How Utah’s new tax cut will affect education funding

Nearly $ 200 million in taxes come from the Utah Education Fund.

(Francisco Colset | The Salt Lake Tribune) The sun sets on the Utah Capitol on Wednesday, February 9, 2022.

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Utah’s legislative leaders have happily declared 2022 a “year of tax cuts” ahead of the general session. On Thursday, they granted the claim, quickly shifting a package of tax breaks through the House of Representatives and Senate worth nearly $ 200 million. Gov. Spencer Cox signed the bill the next day.

The Utah Constitution stipulates that income taxes can only be spent on public and higher education, as well as on several programs for Utah residents with disabilities. Any reduction in income tax comes out of this flow of funding, reducing future income from these programs.

SB59 gives the average Utah family earning $ 72,000 a year, about $ 8 a month in reduced taxes, according to a fiscal note to the bill, and the package is estimated to give $ 194 a year to low-income Utah residents. income level. Recipients of social insurance, on average, will receive benefits of about $ 210 a year.

And for these tax cuts you have to pay somehow.

Because it’s an income tax, the money comes from the Utah Education Fund. The bill reduces the amount of money coming into this account by $ 192 million next year.

If those millions remained in the education fund, they could increase funding for every Utah student by 5 percent next year. Utah is at the bottom among all 50 states in spending per student, and only Idaho spends less.

Ahead of the 2022 session, legislators set aside $ 72 million to increase the Weighted Pupil Unit (WPU), a fundamental element of public education funding, by just over 2 percent. The Public Education Appropriations Committee has allocated an additional $ 86 million to bring the overall increase to 5 percent next year. Theoretically, income to pay for tax cuts could increase total funding per student by 10 percent next year.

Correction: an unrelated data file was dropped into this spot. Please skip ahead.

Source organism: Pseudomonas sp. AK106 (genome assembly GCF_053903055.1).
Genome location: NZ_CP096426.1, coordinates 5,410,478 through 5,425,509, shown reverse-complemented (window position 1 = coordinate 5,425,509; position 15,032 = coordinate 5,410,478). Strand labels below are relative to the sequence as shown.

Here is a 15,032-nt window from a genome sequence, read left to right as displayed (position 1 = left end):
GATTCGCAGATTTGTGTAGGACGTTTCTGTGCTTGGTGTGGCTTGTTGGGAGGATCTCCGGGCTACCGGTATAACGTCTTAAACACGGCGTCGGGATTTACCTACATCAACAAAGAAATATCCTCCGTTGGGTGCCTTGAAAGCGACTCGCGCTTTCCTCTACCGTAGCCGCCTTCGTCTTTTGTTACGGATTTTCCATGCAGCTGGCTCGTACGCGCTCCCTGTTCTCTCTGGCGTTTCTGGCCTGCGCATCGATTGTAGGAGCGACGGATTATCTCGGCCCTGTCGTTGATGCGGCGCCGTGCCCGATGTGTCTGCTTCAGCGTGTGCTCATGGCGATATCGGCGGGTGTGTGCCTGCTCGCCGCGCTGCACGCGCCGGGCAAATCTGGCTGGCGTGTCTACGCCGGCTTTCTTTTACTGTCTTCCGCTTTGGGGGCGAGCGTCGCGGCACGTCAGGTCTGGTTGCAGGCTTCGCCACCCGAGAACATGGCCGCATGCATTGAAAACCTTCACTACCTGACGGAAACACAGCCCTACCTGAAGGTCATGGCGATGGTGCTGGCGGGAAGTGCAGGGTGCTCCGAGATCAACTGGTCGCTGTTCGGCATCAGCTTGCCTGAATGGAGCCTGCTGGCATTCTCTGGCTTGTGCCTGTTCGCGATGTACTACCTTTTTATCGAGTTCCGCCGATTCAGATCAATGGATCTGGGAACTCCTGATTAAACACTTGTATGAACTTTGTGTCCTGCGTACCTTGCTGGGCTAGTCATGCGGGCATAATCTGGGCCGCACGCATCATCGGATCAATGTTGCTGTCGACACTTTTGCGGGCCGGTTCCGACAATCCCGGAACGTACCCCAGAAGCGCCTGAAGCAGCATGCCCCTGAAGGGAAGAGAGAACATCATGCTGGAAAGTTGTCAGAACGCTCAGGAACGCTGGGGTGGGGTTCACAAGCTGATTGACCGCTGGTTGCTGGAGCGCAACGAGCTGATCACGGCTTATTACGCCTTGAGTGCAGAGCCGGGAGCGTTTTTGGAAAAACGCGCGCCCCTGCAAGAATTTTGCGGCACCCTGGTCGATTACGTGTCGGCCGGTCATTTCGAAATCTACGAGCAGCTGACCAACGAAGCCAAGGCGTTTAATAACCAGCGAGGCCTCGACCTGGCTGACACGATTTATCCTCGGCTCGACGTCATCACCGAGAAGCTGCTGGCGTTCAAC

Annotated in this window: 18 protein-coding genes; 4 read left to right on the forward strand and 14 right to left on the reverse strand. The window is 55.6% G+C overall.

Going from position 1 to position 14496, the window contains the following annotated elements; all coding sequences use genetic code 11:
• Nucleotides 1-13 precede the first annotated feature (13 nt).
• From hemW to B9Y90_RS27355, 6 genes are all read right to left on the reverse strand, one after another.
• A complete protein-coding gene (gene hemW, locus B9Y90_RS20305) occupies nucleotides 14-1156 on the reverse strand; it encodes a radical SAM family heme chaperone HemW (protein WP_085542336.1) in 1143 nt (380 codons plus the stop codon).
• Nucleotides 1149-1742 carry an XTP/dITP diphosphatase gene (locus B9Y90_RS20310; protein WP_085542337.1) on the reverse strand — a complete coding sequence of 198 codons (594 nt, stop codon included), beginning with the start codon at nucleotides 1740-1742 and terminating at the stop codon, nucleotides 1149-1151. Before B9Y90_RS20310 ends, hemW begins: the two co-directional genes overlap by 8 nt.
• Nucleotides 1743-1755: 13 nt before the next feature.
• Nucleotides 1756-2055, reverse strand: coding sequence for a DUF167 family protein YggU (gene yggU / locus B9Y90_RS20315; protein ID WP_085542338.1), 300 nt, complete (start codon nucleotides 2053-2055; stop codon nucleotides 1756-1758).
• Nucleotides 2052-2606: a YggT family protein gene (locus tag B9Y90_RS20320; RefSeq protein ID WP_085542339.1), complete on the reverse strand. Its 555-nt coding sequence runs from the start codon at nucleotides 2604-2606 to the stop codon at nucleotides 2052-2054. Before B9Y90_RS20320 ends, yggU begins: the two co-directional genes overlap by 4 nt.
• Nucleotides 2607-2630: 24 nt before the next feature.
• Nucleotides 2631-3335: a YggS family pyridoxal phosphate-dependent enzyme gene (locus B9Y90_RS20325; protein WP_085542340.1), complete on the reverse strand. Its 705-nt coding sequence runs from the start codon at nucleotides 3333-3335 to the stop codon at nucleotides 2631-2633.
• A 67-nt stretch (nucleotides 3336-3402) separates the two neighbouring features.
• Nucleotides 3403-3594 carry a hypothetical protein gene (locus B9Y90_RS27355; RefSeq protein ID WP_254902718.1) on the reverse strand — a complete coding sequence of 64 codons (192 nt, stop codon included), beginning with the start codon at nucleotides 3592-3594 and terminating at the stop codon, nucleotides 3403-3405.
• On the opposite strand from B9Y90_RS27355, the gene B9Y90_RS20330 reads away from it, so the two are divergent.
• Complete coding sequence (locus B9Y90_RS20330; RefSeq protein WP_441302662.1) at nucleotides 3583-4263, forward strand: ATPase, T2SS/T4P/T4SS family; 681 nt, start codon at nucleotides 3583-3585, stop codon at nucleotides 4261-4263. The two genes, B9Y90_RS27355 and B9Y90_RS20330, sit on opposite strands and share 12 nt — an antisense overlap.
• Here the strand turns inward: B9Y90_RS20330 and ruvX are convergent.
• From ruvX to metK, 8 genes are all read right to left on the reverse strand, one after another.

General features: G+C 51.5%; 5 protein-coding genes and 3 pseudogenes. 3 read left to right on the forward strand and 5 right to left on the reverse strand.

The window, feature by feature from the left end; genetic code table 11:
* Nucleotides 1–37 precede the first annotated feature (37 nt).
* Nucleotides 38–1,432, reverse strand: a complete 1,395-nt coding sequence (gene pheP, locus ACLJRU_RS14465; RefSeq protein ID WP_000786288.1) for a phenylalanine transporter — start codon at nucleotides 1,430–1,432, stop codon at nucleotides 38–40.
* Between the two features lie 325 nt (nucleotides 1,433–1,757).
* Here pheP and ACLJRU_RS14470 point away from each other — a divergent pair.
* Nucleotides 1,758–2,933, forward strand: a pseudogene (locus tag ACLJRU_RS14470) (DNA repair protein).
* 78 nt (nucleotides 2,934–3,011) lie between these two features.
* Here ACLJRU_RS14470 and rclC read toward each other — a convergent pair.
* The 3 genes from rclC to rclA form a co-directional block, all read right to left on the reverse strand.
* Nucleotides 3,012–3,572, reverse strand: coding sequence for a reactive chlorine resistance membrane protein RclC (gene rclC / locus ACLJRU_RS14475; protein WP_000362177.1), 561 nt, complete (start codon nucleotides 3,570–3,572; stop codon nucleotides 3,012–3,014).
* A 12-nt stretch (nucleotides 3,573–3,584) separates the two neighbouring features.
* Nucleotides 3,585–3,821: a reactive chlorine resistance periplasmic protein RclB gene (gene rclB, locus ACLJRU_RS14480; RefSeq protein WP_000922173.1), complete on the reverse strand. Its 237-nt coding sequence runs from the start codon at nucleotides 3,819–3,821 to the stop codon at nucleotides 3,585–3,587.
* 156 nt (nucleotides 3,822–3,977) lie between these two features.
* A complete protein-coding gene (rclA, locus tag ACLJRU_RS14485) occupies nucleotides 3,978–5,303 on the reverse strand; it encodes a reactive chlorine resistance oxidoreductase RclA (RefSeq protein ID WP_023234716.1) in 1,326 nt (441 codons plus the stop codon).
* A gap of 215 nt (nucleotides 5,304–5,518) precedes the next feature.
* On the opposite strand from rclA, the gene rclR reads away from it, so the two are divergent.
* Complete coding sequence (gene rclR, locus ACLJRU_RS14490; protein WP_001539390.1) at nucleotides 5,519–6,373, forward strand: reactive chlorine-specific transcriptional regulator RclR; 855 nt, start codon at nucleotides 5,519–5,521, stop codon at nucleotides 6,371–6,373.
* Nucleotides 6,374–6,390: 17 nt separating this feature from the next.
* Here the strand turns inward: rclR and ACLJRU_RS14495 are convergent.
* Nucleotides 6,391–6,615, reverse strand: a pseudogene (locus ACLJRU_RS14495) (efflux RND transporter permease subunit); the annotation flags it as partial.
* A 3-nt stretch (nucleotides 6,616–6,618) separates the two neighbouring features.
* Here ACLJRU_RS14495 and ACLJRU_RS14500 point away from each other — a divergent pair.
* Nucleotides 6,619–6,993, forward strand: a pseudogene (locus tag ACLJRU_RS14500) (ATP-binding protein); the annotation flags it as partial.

Although $ 192 million went to tax cuts, lawmakers have set priorities for funding next year’s budget.

In total, lawmakers have allocated nearly $ 137 million for continuing funding for public education. That’s in addition to the $ 335 million legislative leaders set aside for the session. With tax cuts of $ 192 million this year, lawmakers have received more than $ 660 million in educational funds.

Aside from the tax cuts already adopted, these figures are not laid in stone until legislative leaders publish a budget in the final weeks of the session. Lawmakers should get updated revenue forecasts sometime this week that they will use to set next year’s budget.


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